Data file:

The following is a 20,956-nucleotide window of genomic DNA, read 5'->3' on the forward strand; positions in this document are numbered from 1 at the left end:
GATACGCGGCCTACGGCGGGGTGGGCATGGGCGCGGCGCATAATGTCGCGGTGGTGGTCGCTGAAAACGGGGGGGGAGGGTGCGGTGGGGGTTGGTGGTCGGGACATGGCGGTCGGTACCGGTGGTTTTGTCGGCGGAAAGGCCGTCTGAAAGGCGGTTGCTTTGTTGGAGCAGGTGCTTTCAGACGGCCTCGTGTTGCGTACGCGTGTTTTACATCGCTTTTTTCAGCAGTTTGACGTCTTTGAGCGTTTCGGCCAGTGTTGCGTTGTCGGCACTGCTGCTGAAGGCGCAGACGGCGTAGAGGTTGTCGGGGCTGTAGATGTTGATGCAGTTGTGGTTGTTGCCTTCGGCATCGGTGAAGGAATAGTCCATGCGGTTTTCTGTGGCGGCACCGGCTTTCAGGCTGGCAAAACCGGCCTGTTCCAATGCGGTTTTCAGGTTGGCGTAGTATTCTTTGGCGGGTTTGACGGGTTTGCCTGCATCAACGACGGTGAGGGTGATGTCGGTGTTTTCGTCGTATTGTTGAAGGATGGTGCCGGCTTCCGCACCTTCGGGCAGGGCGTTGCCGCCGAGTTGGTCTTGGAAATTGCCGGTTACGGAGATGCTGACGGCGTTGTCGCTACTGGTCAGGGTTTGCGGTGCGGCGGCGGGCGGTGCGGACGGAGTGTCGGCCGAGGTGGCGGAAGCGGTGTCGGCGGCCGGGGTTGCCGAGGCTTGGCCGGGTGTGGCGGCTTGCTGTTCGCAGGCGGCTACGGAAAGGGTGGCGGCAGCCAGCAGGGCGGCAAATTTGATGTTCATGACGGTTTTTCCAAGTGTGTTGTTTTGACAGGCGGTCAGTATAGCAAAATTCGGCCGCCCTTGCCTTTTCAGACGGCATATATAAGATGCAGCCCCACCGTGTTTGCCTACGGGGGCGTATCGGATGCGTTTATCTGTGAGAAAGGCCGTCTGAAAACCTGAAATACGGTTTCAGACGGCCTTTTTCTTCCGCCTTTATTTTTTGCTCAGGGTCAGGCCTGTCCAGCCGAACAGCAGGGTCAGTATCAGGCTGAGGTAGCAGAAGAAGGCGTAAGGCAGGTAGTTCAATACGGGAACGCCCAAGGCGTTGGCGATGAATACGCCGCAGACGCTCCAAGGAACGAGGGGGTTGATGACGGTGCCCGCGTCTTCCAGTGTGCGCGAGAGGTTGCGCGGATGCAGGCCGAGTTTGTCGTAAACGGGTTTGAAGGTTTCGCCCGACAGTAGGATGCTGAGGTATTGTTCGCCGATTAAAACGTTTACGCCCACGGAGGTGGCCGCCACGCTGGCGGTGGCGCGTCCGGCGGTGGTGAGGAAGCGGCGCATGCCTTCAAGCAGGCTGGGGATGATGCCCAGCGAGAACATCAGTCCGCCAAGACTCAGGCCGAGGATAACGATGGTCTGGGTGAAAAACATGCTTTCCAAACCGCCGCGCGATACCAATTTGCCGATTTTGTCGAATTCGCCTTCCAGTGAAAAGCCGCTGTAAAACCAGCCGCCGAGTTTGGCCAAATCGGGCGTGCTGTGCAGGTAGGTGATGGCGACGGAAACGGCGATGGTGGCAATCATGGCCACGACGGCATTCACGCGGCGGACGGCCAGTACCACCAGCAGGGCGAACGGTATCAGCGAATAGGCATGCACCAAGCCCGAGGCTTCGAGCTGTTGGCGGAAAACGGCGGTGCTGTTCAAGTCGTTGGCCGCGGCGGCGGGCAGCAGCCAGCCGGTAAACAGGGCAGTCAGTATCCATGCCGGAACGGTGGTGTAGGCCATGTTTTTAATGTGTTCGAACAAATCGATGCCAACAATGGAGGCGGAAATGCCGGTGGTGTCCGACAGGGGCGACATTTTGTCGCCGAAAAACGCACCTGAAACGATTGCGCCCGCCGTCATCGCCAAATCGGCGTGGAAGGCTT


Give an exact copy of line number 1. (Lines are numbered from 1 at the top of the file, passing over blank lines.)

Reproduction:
The following is a 20,956-nucleotide window of genomic DNA, read 5'->3' on the forward strand; positions in this document are numbered from 1 at the left end: